Mugdock Country Park in Stirlingshire and East Dumbartonshire, Scotland
Mugdock Park has castles, tea rooms, lochs and loads of paths joining them together.
How to get there
For SatNav, the nearest post code is G62 8EL.
Heading north out of Glasgow, take the A81, through Milngavie and heading for Strathblane. About 3 miles out of the city you will see a left hand turn, signposted Mugdock Country Park and Garden Centre and Walled Garden. Turn in here and follow the round round, turning right at the 'T' junction the up to the main cark park by the Garden Centre. Mugdock has several car parks, but this one is near the cafes.
You can see a map of the route here.
Mugdock is a maze of paths and roadways. This walk passes most of the features, but you have lots of other options to explore if you wish.
This walk starts at Caulders Garden centre, but you may have problems taking your dog in there. I did not, but I did not try to take a dog into the restaurant. So, either walk through the garden centre, past the bandstand and through the gates at the bottom, or pass the garden centre to the right, and walking down outside it, get to the loch at the bottom. Now turn right along the top of the loch and go down its left hand side to the bottom, where you will see a path over fields. Follow this path for some distance until you reach Mugdock loch, and follow this loch down the left hand side. At one point you need to take a detour round a small burn. Near the bottom of the loch you will join a roadway that leads past Mugdock Castle. The castle is an open ruin and is well worth a bit of an explore.
When you've seen the castle, rejoin the roadway, and follow it past the WWII AA Gun emplacement almost to the East car park. Turn right just before the car park and follow another path up towards Craigend Castle. This castle is securely fenced in and cannot be accessed. Now you are back to a roadway again. Follow this roadway up to the cafe block and have a well earned coffee. You can sit outside with your dog, or the cafe in the corner used to be the elephant enclosure when this was a zoo. Now follow the road on past the cafes and you will come back to your car.
Please page or swipe round the images in the gallery.
The Dumbartonshire area of Scotland was once at the northern edge of the British kingdom of Strathclyde, and the earliest probable reference to Mugdock was a batte in 750 between the Picts and the Britons. The Annals of Ulster and the Welsh Annales Cambriae record that Talorgan, the nephew of Unust the King of the Picts, died at Mocetauc. The name Mocetauc may well have morphed over the years into Mugdock and the location makes sense, near the boundary beween the British and Pictish kingdoms..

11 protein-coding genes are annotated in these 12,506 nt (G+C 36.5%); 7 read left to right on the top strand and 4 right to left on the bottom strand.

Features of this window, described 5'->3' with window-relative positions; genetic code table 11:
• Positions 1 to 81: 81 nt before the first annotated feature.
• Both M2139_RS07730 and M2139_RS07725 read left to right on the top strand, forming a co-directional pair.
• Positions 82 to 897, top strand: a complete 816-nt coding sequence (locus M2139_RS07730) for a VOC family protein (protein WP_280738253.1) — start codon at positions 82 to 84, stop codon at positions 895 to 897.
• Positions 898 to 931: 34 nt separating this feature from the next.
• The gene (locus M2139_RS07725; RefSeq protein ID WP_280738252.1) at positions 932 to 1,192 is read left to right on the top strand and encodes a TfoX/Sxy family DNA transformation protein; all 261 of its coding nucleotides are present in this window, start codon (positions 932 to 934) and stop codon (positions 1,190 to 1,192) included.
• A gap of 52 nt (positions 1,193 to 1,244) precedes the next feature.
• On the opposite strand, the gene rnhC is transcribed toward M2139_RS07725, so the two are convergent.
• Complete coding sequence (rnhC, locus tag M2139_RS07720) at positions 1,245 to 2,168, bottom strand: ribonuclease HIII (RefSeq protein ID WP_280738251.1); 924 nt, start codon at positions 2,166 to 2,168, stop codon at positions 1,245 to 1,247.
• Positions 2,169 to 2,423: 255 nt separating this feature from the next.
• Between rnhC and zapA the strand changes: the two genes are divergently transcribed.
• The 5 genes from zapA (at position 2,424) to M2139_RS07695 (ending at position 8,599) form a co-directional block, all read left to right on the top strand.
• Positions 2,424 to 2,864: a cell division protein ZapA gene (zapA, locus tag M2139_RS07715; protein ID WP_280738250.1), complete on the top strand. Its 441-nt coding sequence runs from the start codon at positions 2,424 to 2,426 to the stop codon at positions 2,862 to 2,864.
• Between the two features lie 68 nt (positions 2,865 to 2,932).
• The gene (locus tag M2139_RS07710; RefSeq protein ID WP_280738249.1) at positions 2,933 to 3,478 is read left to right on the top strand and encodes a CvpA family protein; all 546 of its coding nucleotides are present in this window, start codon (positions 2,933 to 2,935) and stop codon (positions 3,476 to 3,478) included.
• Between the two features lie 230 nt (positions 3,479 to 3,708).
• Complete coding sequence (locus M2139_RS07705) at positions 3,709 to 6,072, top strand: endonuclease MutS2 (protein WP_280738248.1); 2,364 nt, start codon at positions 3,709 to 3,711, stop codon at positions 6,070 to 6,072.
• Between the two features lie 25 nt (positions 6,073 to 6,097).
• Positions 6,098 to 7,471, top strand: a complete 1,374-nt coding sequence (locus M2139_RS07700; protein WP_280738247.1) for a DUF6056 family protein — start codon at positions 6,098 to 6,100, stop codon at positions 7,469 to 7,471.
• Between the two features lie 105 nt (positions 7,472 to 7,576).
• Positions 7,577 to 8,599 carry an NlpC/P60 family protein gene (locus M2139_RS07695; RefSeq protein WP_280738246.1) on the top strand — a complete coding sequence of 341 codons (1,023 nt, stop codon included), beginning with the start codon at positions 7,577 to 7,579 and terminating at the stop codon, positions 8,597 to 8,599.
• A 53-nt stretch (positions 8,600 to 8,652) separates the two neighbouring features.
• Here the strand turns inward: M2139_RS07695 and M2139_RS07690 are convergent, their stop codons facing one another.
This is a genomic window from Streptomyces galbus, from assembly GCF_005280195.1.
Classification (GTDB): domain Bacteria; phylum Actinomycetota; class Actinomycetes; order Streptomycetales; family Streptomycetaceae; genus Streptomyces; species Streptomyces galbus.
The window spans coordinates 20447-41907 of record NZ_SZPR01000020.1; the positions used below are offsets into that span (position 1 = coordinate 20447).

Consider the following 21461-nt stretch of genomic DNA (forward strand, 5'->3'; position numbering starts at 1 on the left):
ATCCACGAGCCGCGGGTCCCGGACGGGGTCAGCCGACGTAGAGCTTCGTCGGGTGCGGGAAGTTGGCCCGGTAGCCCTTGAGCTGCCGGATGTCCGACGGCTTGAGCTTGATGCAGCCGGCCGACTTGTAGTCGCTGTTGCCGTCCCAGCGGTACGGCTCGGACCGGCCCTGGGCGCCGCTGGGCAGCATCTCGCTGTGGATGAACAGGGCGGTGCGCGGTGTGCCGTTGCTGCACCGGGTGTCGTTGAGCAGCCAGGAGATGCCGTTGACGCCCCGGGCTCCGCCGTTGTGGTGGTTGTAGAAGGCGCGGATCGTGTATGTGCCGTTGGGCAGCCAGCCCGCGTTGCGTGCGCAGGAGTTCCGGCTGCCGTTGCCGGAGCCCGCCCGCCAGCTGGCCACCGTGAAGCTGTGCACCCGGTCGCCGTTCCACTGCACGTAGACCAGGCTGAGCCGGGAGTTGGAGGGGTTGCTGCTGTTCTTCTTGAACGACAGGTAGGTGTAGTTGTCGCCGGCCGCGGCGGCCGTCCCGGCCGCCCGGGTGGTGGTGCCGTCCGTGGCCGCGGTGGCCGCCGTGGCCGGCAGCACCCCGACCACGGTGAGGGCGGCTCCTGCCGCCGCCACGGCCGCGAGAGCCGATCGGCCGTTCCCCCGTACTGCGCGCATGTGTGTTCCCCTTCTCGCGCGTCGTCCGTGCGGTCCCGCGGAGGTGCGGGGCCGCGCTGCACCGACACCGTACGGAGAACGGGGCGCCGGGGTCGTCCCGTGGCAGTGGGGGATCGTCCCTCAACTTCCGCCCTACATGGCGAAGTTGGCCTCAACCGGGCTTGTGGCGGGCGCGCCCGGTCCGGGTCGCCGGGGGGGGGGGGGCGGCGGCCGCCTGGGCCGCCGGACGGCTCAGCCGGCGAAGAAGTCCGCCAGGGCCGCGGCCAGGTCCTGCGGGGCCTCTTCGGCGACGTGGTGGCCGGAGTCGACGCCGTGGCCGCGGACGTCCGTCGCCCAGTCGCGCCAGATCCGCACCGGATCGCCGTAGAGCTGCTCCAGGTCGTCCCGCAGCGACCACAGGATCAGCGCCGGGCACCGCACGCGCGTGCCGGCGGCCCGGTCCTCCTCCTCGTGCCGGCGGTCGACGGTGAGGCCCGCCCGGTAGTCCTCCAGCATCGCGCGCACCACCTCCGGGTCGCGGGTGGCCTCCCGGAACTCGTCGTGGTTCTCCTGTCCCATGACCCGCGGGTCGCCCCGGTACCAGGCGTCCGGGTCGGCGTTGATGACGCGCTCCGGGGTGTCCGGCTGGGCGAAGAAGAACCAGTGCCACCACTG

Clan Graham built Mugdock Castle in the late 1300s and made it their stronghold.The castle was sacked in 1641 by Archibald Campbell, the 1st Marquess of Argyll, while it's owner was imprisoned, sacked again in 1645, then rebuilt as a mansion house. The mansion house burned down in 1966, and is a ruin today.
Craigend 'Castle' was actually a country house built in the early 1800s. It was eventually bought out by a businessman from Glasgow, Andrew Wilson who opened a zoo in the stable block with his son William in 1939. The zoo boasted that it had the biggest elephant in captivity. It also had two cigarette smoking chimps (imagine the fuss if anyone did that today!), and a group of performing lions. While the zoo did very will initially, with 37,000 visitors on the first day, it fell victime to a series of bad Scottish summers and the rain and winds kept the visitors away. A couple of incidents with children getting scratched by the big cats were the final straw, and the zoo closed after 5 years. The country house is now a ruin and the stable block zoo is now cafes and a visitor centre.
So, what happened to Charlie the Elephant? He had an amazing story. He was born in the wild in southern India, but his herd was captured by hunters when he was 5 years old. Charlie was too young to sell, so he was adopted by the village children, then eventually became a star turn in a Chinese circus. This circus was in Singapore when the Japanese invaded, so Charlie became a POW and was put to work clearing trees. After the war, he made his way to Scotland, and became the star attraction in the zoo. When the zoo closed, all the animals were sold except Charlie. He weiged 6 tons and stood 10 ft tall, so moving him to another zoo was a problem. He was costing £20 a week to feed, which was a fortune in those days, and the Wilsons reluctantly said that he had to go.
One business man offered to buy him and slaughter him for dog food. Singhn Ibrahim, Charlie's handler, was supposed to have told this businessman, ''You shoot Charlie, I shoot you!''. Singhn Ibrahim was fond of a pint and used to walk Charlie down to his local, the Woodlands bar. One day, Charlie got bored waiting for Singhn to drink up and tried to go into the pub to fetch him, demolishing the doorway in the process.
A newspaper campaign was launched and food and money poured in to keep Charlie alive. Tarzan himself, or at least the movie star Gordon Scott, donated £100 to the fund. Charlie was rescued by Billy Butlin and moved to the Butlin's holiday camp in Ayr. Charlie eventually passed away and his stuffed body in now in a Brazil museum.
Quite a life for the little elephant from the jungle.